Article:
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Butterfly House in a Zoo

What is a Butterfly House

A butterfly house, often found nestled within the vibrant landscapes of European zoos, is a beautifully designed habitat that is dedicated to the conservation and protection of butterfly species. These habitats are usually indoor areas that have been carefully designed to replicate the ideal environment for butterflies, housing various plants and flowers as well as an abundance of other invertebrates and insects.

European Zoos that have Butterfly House

London Zoo, United Kingdom

The London Zoo boasts one of the most impressive butterfly houses in all of Europe. Home to a myriad of different butterfly species, the butterfly house is a colourful, enchanting space where visitors can see these beautiful creatures up close. From delicate Blue Morphos to striking Swallowtails, the diversity of species is astounding.

Artis Royal Zoo, Netherlands

Artis Royal Zoo in Amsterdam, Netherlands, features a butterfly house that is a sight to behold. Offering a tropical oasis in the heart of the city, the butterflies here fly freely amongst the visitors, landing softly on hands, heads, and hearts. This immersive experience brings visitors closer to nature and creates unforgettable memories.

Schmetterlinghaus, Austria

In Austria, the Schmetterlinghaus, or “Butterfly House”, is a must for butterfly enthusiasts. This historic greenhouse, located in the heart of Vienna, provides both local and exotic species a safe, warm environment. Walking into Schmetterlinghaus, visitors feel as though they’ve stepped into a tropical rainforest filled with fluttering butterflies.

Papiliorama Swiss Tropical Gardens, Switzerland

Papiliorama Swiss Tropical Gardens, located in Kerzers, Switzerland, is another European zoo with a notable butterfly house. This butterfly house mimics a tropical forest, providing the ideal environment for a variety of butterfly species. The vivid colours and varied patterns of the butterflies create a vibrant spectacle that visitors won’t soon forget.

Which European Zoo has the largest Butterfly House?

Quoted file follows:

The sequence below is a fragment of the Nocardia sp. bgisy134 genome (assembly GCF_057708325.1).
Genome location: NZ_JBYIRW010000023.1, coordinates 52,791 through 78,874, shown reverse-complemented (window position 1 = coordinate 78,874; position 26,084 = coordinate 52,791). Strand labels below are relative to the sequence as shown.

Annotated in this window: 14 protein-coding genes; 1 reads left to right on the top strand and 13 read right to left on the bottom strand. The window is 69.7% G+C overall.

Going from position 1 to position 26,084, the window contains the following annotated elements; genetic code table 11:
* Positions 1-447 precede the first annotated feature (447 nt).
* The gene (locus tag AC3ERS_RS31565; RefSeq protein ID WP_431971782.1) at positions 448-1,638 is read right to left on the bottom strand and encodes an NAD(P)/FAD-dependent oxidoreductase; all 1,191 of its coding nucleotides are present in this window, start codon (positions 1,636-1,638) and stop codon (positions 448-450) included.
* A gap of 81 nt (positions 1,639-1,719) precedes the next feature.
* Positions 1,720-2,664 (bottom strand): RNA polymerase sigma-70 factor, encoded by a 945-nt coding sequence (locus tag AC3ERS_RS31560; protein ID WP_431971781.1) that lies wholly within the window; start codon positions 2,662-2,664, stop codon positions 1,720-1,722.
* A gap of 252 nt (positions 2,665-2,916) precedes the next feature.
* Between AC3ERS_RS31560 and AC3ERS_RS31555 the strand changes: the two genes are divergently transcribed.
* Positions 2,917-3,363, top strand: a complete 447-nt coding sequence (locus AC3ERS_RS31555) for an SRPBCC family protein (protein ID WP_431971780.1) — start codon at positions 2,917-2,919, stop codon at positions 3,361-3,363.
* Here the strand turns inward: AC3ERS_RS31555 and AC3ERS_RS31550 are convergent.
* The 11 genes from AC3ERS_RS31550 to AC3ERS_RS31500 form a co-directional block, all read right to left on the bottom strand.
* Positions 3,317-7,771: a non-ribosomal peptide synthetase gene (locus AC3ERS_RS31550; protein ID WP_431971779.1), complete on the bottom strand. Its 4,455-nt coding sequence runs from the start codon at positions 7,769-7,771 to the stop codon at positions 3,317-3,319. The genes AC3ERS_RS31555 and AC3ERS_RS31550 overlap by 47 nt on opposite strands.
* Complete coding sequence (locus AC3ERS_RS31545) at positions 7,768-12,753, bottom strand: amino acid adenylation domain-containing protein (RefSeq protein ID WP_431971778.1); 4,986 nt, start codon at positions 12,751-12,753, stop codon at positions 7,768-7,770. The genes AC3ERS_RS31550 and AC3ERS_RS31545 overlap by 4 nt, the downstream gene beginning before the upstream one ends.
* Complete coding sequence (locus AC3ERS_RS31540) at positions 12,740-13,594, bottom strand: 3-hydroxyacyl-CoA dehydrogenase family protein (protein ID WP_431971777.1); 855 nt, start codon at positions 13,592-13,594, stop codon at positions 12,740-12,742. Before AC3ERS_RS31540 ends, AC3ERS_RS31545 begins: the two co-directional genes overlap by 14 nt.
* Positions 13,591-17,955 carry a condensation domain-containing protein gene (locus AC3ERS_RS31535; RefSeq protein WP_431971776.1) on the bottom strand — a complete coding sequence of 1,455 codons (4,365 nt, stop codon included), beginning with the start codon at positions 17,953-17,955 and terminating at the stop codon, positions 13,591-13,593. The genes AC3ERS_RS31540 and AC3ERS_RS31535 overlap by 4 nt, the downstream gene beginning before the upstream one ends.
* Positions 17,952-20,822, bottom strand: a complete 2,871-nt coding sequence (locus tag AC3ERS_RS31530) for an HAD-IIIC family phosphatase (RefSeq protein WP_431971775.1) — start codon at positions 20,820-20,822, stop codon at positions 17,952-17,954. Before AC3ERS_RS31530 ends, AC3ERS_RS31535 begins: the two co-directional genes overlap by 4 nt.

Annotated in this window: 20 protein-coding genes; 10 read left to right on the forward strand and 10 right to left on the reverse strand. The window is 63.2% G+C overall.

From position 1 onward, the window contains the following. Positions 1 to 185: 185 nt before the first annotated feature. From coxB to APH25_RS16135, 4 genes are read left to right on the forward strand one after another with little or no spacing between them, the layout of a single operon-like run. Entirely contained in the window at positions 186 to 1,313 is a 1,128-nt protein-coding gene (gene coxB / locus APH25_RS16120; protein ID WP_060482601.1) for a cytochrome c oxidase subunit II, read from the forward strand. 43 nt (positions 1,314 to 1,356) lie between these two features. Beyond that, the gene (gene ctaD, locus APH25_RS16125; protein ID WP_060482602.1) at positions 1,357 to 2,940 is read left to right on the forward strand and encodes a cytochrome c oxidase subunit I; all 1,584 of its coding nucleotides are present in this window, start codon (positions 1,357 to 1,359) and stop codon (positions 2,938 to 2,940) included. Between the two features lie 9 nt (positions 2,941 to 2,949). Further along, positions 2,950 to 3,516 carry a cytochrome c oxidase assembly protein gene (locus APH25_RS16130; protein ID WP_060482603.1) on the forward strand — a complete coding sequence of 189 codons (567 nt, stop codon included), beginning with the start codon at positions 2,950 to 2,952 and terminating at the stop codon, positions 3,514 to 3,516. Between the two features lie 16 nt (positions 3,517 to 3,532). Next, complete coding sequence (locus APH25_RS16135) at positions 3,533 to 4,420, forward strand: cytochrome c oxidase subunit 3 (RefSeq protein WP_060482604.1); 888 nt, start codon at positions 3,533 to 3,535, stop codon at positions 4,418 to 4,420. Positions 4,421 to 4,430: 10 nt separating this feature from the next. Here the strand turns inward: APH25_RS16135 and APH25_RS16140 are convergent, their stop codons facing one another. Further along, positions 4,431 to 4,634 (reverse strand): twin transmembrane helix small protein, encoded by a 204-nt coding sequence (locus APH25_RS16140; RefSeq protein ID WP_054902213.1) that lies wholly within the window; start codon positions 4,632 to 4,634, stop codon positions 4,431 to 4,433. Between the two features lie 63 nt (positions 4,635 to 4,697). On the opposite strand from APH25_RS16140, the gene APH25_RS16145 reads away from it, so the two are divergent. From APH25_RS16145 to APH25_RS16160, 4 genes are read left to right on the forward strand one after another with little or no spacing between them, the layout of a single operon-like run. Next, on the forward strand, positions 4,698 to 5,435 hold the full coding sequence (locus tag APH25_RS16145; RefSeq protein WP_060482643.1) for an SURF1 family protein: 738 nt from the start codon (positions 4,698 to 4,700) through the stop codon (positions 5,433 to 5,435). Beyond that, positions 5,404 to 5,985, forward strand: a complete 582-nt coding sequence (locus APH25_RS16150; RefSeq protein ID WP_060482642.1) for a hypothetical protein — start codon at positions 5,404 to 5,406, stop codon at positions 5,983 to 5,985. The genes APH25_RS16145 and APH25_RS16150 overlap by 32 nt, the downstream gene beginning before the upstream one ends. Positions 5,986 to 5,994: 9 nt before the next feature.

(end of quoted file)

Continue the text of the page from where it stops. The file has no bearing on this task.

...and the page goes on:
Mainau Island Butterfly House, Germany

Mainau Island Butterfly House in Germany is renowned for being the largest butterfly house in all of Europe. Nestled on the picturesque Lake Constance, this butterfly house provides a habitat for more than 120 different species of butterflies.

The butterfly house is an integral part of the Mainau Island’s lush landscape. It is a verdant oasis, teeming with a myriad of colourful flowers that serve as food for the butterflies. The atmosphere inside is kept humid and warm to mimic the tropical climates many of the butterfly species are accustomed to.

Visitors can observe the entire life cycle of butterflies, from the tiny eggs, to the transformation in the pupa, and finally the emergence of a fully-grown butterfly. It’s an immersive, educational experience, allowing visitors to appreciate the fascinating metamorphosis process.

Butterfly House at the Chester Zoo, United Kingdom

The Butterfly House at the Chester Zoo in the United Kingdom is another grand spectacle for butterfly lovers. Although not as large as the Mainau Island Butterfly House, it offers an unforgettable experience.

The butterfly house here is a tropical paradise filled with exotic plants and vibrantly coloured butterflies fluttering freely. Chester Zoo also offers a unique feature: a puparium, where visitors can witness the magical moment of a butterfly emerging from its chrysalis.

These European zoos with their butterfly houses provide not just an enchanting experience for visitors, but also a safe haven for these delicate creatures. These butterfly houses play a significant role in educational outreach, conservation efforts, and in raising awareness about the importance of biodiversity.

What type of animals a Butterfly House has

Butterfly House Inhabitants

When you step into a butterfly house, you’re entering a world teeming with life. While the main attractions are undoubtedly the fluttering butterflies, they are not the only inhabitants.


The stars of any butterfly house are, of course, the butterflies themselves. These beautiful insects come in a range of sizes, shapes, and colours, each species more enchanting than the last. From the large and vibrant Blue Morpho to the smaller and delicately patterned Glasswing, visitors can marvel at these ethereal creatures fluttering about.


In many butterfly houses, night-flying moths can also be found. Though often overshadowed by their day-flying cousins, moths are equally fascinating. They come in a variety of colors and patterns, and some species, like the Atlas Moth, have intricate patterns that rival those of any butterfly.